It seems a little odd to instantly undermine your game's central selling point. Nonetheless, that's exactly what's happening with Square Enix's new title.
The Quiet Man, which is due to release on PC and PlayStation this November, centres on the journey of a deaf protagonist as he searches for a kidnapped "songstress" in a dark city. According to the game's Steam page, one of the key features of the game is that players can "experience the world in the way Dane does" - in other words, without sound. How strange it is, then, that the game is receiving a post-release update which will add sound and speech on a second playthrough.
The optional mode, which was revealed in a recent Japanese live stream (via Gematsu), is due to arrive one week after the game's release. The Quiet Man's Steam page description explains that the first playthrough will have "very little distinct audio and no subtitles," leaving it up to players to "make up [their] own interpretation of the story". The second playthrough, therefore, is supposed to reveal the "truth" by introducing the full dialogue.
From the information released so far, the update seems a little odd. It means losing the game's key feature, but in turn could interest players who want to discover the full story - and other options they could have taken.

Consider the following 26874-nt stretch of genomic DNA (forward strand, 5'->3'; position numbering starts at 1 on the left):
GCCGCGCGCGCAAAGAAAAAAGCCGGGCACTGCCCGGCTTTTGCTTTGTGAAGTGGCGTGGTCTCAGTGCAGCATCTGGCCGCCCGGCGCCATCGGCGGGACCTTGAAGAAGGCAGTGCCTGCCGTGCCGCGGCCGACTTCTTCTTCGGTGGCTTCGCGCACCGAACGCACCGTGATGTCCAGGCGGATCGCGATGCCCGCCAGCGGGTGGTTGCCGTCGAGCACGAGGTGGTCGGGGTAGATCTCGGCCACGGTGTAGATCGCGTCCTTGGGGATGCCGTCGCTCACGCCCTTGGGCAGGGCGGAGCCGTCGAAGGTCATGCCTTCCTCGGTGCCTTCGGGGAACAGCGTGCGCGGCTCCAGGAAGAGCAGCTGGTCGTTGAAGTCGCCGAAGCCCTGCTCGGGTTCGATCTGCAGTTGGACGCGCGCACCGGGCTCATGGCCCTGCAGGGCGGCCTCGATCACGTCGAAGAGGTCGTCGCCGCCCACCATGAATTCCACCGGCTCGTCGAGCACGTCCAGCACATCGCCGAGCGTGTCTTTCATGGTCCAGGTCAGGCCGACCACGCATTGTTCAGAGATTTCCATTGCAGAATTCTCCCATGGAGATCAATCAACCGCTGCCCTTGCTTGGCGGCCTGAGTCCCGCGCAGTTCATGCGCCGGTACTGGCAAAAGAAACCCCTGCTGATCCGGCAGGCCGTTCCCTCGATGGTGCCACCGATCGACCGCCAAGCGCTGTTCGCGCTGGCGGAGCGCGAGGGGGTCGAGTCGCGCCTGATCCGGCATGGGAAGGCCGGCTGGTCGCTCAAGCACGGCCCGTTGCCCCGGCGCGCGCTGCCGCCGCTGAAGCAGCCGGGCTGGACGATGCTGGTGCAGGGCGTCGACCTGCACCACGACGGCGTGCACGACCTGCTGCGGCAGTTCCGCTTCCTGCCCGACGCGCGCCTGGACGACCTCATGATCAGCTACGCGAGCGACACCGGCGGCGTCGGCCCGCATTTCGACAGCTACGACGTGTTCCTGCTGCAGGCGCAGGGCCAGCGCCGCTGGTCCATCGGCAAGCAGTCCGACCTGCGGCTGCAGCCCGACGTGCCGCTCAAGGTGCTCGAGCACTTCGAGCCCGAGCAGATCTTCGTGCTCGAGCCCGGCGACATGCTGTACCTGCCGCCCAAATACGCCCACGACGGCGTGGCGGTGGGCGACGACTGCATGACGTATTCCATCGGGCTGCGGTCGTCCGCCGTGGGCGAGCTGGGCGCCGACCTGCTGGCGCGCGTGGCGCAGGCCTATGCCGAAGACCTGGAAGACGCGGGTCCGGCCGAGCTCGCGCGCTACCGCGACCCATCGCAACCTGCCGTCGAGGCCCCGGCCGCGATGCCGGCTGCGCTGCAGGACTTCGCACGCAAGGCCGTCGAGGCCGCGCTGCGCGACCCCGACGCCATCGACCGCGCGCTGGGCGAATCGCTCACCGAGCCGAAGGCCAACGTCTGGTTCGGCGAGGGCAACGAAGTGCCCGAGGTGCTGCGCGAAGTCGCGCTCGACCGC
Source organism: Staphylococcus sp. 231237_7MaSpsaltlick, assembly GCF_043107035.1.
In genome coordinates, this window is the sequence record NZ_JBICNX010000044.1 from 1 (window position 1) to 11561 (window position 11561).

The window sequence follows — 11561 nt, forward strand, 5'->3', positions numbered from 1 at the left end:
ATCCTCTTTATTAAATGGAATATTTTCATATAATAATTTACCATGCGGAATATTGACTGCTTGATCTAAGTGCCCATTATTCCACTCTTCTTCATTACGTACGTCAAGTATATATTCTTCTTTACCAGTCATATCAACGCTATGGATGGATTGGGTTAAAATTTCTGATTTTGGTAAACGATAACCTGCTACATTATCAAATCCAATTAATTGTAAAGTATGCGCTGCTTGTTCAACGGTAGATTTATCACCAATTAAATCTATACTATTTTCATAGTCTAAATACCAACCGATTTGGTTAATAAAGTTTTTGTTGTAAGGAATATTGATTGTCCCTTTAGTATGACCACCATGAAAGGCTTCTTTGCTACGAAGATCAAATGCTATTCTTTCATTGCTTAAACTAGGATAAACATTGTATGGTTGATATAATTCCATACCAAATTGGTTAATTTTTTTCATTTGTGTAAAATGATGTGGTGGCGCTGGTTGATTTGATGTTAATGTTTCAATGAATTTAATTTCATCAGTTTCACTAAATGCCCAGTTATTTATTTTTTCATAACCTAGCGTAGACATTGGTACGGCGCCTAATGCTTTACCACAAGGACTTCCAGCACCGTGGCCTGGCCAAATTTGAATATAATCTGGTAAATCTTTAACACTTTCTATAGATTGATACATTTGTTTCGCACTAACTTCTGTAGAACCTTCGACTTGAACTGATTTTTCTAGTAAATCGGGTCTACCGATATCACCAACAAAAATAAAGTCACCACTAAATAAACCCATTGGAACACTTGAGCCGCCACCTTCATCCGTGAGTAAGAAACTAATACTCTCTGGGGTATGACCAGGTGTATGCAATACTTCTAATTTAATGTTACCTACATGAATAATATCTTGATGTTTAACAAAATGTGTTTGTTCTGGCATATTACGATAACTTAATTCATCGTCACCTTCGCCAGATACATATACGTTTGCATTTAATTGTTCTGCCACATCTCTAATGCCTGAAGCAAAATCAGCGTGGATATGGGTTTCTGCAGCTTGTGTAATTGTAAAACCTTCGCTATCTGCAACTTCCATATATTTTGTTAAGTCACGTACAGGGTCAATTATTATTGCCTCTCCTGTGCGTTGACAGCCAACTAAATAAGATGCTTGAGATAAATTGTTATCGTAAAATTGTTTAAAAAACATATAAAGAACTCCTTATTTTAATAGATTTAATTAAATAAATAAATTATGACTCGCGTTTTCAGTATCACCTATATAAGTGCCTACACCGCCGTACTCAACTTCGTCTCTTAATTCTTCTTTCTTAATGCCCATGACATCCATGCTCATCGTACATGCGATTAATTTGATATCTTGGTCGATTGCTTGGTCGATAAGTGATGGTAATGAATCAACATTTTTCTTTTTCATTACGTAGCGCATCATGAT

To me, it does seem a little jarring - as deafness is hardly something that can simply be turned on or off for many people in real life. Moreover, will the game mechanics become boring when the game's unique theme - a lack of sound - is removed? Dare I invoke its name, but the game sounds ripe for ludonarrative dissonance (when a game's story and mechanics clash).
It's obviously difficult to form a judgement without trying The Quiet Man, so I'll be intrigued to see whether this is handled well when the game is released on 1st November. Sounds strange.
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